Mesoamerican reef diaries. Utila

Almost a year ago we went to Honduras. We had only diving in plans, so headed to Utila and Roatan.

Utila was a kind of spartan place: sleep-eat-dive-sleep, or sleep-eat-snorkel-eat-sleep. On one of those snorkel days we feel asleep in a hammock at the beach. Next day I woke up with itchiness attack, and the following night I couldn’t sleep because everything was even more itchy! When we packed our bags to Honduras we’ve heard something about sandflies, but didn’t think of it as of something serious – like “hey, we’ve been to the bunch of mosquito countries, we are not scared of this stuff!” And there we were…

That was how our vacation in Honduras began:)

We lived in a dive hotel approximately in the middle of the south shore of the island. There was none except the two of us and we had the cook for ourselves. We dived in small groups and because of the weather we were not able to go to some locations. 17464516900_8ecedca567_z

Heavy rain on Utila ©Marina Kudrya

Our divemaster was looking mostly for the small stuff – and, well, we didn’t see any big animals on Utila. She would show us some tiny slugs or the things I didn’t even know were alive… This animal below, for example, is called black and white crinoid and it sticks to you when you touch it. It attaches itself on the top of the reef, or on sponges, or on sea whips, where it lives on grabbing and filtering out any plankton that comes near.

Some crinoids have a lot of arms, while others have very few. The number of arms varies greatly so it’s hard to put an estimate on the number of arms a crinoid will have. One of the explanations for this is possibly due to how much food is available for the crinoid. If the water has a lot of plankton, then the crinoid doesn’t need as many arms to catch food, while if there is not a great supply of food, the crinoid will need a larger number of arms to comb and filter the plankton from the water.

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Black and white crinoid ©Marin Kudrya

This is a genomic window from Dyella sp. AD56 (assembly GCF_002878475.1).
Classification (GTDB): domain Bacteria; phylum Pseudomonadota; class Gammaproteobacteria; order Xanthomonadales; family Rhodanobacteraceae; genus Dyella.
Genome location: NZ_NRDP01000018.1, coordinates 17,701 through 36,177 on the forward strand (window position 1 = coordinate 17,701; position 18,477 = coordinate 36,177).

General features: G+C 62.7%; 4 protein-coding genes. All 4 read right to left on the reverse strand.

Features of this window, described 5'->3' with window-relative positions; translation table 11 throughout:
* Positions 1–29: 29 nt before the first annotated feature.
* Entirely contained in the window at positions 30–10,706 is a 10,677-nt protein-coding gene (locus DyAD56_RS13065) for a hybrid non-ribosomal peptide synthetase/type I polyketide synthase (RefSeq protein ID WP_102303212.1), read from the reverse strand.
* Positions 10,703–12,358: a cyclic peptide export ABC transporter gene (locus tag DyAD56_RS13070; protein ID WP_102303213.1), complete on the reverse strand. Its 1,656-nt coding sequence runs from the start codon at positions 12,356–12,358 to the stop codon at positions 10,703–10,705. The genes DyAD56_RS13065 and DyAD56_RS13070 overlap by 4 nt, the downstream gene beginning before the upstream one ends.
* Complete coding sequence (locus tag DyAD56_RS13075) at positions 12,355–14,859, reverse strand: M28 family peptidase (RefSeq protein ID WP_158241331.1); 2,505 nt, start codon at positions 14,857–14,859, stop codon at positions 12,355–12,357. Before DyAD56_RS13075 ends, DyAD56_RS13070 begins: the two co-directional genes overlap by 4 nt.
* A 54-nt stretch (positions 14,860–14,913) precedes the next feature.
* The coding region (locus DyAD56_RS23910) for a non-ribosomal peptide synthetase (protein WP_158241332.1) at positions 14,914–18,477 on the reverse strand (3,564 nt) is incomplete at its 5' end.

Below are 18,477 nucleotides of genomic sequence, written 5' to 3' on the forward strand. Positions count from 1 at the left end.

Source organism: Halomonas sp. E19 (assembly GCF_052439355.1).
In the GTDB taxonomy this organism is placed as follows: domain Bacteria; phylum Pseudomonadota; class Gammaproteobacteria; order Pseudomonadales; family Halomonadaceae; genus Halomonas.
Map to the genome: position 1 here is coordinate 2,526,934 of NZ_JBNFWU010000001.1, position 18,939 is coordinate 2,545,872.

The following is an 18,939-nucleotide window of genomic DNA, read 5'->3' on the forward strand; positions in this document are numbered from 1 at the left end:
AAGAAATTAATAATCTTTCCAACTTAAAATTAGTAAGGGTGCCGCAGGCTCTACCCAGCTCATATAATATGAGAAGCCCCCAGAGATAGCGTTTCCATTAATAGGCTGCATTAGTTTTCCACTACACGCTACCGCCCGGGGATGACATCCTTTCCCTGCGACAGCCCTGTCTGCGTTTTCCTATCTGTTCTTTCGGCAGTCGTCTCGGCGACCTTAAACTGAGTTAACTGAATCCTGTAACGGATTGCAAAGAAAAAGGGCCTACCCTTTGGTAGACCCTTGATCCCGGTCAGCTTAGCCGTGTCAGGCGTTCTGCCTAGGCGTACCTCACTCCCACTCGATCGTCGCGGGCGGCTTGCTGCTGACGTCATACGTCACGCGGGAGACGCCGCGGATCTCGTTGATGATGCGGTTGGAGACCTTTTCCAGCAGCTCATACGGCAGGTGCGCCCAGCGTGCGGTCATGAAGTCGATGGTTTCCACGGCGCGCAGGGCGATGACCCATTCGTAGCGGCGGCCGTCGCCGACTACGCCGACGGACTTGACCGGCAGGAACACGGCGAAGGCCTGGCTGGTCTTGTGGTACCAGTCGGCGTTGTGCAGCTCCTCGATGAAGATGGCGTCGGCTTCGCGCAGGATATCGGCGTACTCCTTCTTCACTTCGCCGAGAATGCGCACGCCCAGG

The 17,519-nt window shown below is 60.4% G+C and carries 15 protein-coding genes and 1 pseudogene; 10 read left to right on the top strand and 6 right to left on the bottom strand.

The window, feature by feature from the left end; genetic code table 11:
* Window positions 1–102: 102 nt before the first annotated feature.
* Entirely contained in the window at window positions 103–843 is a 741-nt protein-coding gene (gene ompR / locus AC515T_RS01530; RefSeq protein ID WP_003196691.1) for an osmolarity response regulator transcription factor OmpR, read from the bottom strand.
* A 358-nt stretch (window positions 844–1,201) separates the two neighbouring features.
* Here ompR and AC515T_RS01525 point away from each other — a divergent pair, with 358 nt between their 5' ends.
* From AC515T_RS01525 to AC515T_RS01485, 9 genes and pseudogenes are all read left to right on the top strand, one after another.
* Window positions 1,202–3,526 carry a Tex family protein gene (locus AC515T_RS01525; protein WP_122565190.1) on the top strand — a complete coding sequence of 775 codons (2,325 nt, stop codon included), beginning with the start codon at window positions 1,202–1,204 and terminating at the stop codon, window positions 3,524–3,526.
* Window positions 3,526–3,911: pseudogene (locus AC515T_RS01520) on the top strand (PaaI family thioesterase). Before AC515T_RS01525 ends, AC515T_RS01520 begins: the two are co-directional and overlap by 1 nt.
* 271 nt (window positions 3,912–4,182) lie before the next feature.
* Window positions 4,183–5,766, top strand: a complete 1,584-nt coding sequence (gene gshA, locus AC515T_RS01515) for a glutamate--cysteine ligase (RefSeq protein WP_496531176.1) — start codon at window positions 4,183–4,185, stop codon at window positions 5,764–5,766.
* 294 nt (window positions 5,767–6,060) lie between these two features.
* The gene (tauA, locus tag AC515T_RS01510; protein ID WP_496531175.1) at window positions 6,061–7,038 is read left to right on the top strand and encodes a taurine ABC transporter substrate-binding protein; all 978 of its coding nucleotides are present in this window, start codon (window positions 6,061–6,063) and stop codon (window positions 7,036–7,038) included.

Crinoids are common in the Caribbean, but was Utila when I first see them.

Those are the decorator crabs. They are about 5cm long. Decorator crabs use materials from their environment to hide from the predators (and do it successfully). I would never think that this thing were a crab; that’s why a good dive master is important!:)

Decorator crabs ©Marina Kudrya

That thing below is a green sea slug (I’m still not sure what about its full name). This one lives around pine cone algae, where it also puts its eggs on (pictured).

Sea slug on a pine cone algae ©Marina Kudrya 

The following creature is a slender filefish. Filefish grow up to 10cm long and can alter their colour and pattern to match their surroundings and deter predators. This little fish is a master of quick change. It is able to change its appearance in between one and three seconds.

Slender filefish feature a small tube-like mouth, horn-like dorsal fin and almost flat body. Also, this tiny filefish are closely related to the triggerfish, trunkfish and even pufferfish.
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Slender filefish ©Marina Kudrya

On Utila there are not so many lionfish because it’s popular to kill this invasive beauty. You can take a course on how to kill them, obtain a special slingshot and go harvesting the fish. They even have a lionfish “killaphone”. Eat them or feed them to the sharks, there are a few present.

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Lionfish ©Marina Kudrya

There is a divesite on Utila called Black hills that is most vivid in my memory. It is said to have hammerhead sharks there. We haven’t seen one, particularly because it is a very popular place, and not only between scuba divers but also among free divers (Utila has a couple of free diving schools) – overall the place was crowded. On the other hand it was one of the most lush sites that we’ve been to on Utila (most of them were sandy bottoms with macro life). Black hills resembles just one hill covered in rich corals, fans, gorgonians with aquarium fish and crabs and with schools of tuna and durgons flying around it.

 

Corals on Black hills ©Marina Kudrya

That was our week on Utila. We hoped to see a whale shark and we saw one… from our plane to Roatan.

Stay tuned for Roatan.

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